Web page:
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Re: html5 syntax - why not use xml syntax?

From: Robert Burns <rob@robburns.com>
Date: Sat, 7 Jul 2007 07:33:05 -0500
Message-Id: <2A8BD449-2E8E-4A0B-A118-D0E045592BAF@robburns.com>
Cc: Philip TAYLOR <Philip-and-LeKhanh@Royal-Tunbridge-Wells.Org>, Ben Boyle <benjamins.boyle@gmail.com>, Mynthon Gmail <mynthon1@gmail.com>, public-html@w3.org
To: Robert Burns <rob@robburns.com>

Hii Phillip,

On Jul 7, 2007, at 7:16 AM, Robert Burns wrote:

> On Jul 7, 2007, at 7:04 AM, Philip TAYLOR wrote:
>> Ben Boyle wrote:
>>>  Isn't it possible to have compatible syntax already?
>>>  Is there any XHTML syntax that is invalid in a HTML document?
>>>  Do any of these cause problems in HTML? Is this valid?
>>>  <input type="radio" name="foo" value="bar" checked="checked"/>
>> The slash ("/") terminates the tag [1], and
>> the following close-angle-bracket (">")
>> becomes character data.  No browser of which
>> I am aware displays the close-angle-bracket,
>> but all should if the document is served
>> as text/html.  Even worse is that the
>> character data implicitly closes the
>> <head> element if it is used therein,
>> and thus if (for example) the following
>> occurs in the <head> region :
>> 	<link ... />
>> 	<script ...>
>> the <script element> is treated as the
>> start of <body> matter.
>> [1] http://www.thewebcreator.net/2007/04/16/why-you-should-be- 
>> using-html-401-instead-of-xhtml/#net
> I don't think that's correct. What UA are you testing this in? I  
> don't find those types of problems in the DOM when serialized from  
> text/html.
> I've tried WebKit and Gecko and neither of them exhibit these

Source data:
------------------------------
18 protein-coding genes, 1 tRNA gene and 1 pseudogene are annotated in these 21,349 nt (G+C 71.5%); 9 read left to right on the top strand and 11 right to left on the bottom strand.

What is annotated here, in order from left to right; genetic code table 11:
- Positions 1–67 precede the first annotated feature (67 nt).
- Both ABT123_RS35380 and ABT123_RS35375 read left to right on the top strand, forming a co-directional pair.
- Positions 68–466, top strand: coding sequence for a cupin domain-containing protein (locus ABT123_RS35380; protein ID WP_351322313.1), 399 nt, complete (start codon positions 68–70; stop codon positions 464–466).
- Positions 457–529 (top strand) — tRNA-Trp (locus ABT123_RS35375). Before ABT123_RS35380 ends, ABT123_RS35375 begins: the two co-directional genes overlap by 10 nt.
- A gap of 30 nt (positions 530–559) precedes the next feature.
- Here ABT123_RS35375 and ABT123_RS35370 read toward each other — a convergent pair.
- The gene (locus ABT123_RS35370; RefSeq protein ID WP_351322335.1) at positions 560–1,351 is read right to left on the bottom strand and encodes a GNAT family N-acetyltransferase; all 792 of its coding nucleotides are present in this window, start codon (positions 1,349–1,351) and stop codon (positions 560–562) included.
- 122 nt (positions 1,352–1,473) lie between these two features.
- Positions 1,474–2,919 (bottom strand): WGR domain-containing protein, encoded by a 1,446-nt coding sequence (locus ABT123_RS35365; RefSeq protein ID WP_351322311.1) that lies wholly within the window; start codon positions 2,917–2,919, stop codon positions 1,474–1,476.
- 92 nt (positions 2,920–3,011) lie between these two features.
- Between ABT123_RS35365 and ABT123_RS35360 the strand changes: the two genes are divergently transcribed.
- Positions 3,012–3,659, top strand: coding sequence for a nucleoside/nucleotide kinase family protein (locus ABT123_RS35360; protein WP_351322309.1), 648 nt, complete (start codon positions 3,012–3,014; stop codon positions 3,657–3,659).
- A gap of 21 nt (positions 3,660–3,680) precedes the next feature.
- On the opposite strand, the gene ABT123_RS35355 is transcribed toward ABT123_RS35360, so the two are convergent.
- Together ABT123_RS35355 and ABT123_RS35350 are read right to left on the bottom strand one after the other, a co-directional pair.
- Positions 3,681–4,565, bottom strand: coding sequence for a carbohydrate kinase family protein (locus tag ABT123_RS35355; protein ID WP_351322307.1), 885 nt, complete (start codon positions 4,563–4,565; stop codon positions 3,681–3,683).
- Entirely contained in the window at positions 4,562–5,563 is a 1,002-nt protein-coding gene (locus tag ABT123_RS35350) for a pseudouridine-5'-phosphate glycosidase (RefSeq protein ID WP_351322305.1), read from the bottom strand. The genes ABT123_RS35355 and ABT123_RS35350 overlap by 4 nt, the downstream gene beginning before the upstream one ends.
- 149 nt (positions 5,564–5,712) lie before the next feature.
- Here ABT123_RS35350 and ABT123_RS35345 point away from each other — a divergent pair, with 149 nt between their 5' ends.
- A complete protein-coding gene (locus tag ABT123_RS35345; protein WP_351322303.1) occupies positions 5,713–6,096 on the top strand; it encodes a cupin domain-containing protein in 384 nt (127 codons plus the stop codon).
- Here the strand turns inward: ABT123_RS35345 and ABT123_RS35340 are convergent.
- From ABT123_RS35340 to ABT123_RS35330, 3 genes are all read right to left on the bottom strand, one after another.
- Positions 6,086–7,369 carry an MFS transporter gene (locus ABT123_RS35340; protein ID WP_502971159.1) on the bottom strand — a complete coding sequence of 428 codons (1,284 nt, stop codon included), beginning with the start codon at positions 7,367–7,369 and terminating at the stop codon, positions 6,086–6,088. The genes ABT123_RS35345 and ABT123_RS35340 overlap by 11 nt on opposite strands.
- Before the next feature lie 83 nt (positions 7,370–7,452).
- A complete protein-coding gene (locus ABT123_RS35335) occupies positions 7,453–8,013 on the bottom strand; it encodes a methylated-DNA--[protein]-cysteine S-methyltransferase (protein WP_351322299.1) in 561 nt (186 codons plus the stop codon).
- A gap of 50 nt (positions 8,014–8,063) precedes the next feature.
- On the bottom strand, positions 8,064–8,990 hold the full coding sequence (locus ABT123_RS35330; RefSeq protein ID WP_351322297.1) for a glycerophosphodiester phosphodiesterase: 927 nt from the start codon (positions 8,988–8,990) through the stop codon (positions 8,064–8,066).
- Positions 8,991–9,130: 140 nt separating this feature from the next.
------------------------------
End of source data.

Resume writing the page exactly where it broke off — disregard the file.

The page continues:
> problems. There has been a lot of confusion floating around that  
> SGML parsers referencing a particular DTD might exhibit these  
> problems. However, as  others have said already, web browsers and  
> most other HTML UAs are not SGML based applications.

I hadn't followed the link when I replied earlier. That article is  
one of those articles I was talking about, that contribute to the  
confusion (xhtml syntax wants to kill you and everyone you care  
about! hear the details at 11!). The mistake is thinking that HTML is  
SGML the / solidus (/) can potentially serve as an element terminus  
in SGML, if the DTD allows for it. However, HTML UAs do not follow  
SGML strictly. If they did, the solidus termination would still  
depend on the HTML DTD: including a potential HTML5 DTD, if we  
changed gears and went with an SGML serialization. There's no reason  
our DTD couldn't ensure the solidus was not treated as a element  
terminator if we went that route.

Take care,
Received on Saturday, 7 July 2007 12:33:14 UTC

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